I'm making English subtitles for a French film and I'm having trouble with this sentence:

When you watch a Hitchcock film, you work all the time.

When you're watching a Hitchcock film, you're working all the time.

I just can't decide between the two. Oh and while I'm at it, do you even understand the sentence? It's supposed to mean that you're an active viewer, your mind is at work. But does it make sense, 'you (are) work(ing)' ?

  • What about this one: Watching Hitchcock films engages you.
    – user33000
    May 27, 2016 at 11:38
  • To be honest I don't get the mean you want by those sentences. Better to change the first sentence this way: when you watch a Hitchcock film, you get engaged.
    – user33000
    May 27, 2016 at 11:41
  • That's great. Thank you so much. But let's say it was another sentence, let's forget the meaning, it's just to understand: would you rather use present or progressive present? Like in "when I watch/I'm watching a series, I like to paint my nails".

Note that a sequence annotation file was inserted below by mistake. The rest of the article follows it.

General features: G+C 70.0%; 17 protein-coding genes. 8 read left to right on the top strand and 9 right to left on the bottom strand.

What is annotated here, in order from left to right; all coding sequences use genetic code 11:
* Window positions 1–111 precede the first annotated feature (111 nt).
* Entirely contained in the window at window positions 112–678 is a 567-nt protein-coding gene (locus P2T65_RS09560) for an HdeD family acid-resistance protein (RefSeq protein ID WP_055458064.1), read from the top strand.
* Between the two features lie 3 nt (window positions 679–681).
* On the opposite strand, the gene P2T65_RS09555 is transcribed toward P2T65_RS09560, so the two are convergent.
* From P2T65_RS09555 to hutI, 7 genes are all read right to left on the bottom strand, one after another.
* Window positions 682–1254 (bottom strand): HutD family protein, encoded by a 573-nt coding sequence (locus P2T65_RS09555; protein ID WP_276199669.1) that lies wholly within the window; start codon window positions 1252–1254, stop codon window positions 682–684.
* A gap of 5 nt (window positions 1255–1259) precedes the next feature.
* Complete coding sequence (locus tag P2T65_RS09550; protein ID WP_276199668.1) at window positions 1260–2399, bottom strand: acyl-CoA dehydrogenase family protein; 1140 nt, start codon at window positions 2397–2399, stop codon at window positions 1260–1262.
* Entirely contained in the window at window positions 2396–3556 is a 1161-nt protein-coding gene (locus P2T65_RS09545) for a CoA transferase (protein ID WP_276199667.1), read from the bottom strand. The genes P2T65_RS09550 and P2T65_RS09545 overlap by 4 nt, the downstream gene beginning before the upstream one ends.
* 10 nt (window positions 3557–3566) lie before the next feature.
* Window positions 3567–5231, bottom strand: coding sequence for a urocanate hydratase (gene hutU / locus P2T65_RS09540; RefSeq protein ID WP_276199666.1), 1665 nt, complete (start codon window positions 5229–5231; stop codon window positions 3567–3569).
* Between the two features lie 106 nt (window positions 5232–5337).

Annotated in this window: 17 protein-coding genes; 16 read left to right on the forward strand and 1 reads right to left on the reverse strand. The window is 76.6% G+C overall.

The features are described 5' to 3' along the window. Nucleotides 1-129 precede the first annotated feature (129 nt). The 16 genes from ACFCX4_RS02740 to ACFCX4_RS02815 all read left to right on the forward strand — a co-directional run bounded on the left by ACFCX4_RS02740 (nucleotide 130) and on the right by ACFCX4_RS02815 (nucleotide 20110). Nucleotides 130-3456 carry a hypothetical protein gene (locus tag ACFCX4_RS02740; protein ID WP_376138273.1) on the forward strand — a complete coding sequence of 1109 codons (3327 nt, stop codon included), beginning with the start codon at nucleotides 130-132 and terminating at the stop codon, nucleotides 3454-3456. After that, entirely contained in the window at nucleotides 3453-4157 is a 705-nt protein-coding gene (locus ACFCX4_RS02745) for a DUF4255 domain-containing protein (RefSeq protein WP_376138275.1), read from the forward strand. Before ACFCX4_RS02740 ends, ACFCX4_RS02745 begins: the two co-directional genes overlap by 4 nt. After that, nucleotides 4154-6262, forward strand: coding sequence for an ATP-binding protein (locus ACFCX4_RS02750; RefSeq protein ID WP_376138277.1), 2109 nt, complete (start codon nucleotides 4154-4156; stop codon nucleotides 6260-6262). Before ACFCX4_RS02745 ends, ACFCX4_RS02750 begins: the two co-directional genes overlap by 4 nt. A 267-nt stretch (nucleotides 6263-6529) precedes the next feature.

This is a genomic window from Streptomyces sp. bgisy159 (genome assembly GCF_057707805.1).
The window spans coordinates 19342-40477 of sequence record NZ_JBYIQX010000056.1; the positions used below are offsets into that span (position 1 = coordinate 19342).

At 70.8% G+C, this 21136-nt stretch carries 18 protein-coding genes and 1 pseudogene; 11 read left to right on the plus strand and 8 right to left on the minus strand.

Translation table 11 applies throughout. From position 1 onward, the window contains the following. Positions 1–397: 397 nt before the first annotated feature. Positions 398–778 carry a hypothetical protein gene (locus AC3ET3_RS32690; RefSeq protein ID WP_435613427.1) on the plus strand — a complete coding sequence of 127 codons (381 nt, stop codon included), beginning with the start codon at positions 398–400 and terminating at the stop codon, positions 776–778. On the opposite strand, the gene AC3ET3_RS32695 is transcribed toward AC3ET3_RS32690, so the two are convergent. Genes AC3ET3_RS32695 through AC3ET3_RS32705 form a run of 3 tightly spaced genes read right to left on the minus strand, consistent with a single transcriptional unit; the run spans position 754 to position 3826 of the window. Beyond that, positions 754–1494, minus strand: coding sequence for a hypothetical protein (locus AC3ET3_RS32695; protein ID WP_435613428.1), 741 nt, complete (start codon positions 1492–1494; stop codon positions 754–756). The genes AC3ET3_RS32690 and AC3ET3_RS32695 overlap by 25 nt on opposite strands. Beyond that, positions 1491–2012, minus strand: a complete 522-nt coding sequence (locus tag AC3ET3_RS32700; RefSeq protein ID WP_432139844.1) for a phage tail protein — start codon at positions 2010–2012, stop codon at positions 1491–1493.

– Caroline
    May 27, 2016 at 11:49
  • I agree with Madward. The writer or speaker believes his moveis are this way, so you should use present simple. This tense has other usages too, and you can learn more about both tenses here englishgrammarsecrets.com/presentsimpleorcontinuous/menu.php
    – user33000
    May 27, 2016 at 12:26

1 Answer 1


You want to express a general truth. For this, the present is recommended.

When you watch a Hitchcock film, your mind is constantly at work.

Or something along those lines. See, for example: http://www.grammar-quizzes.com/presten1.html

  • Awesome thank you! That was exactly my question. Now I have to chose between your proposition and Sina's, which also sounds really good. Thank you!
    – Caroline
    May 27, 2016 at 11:51

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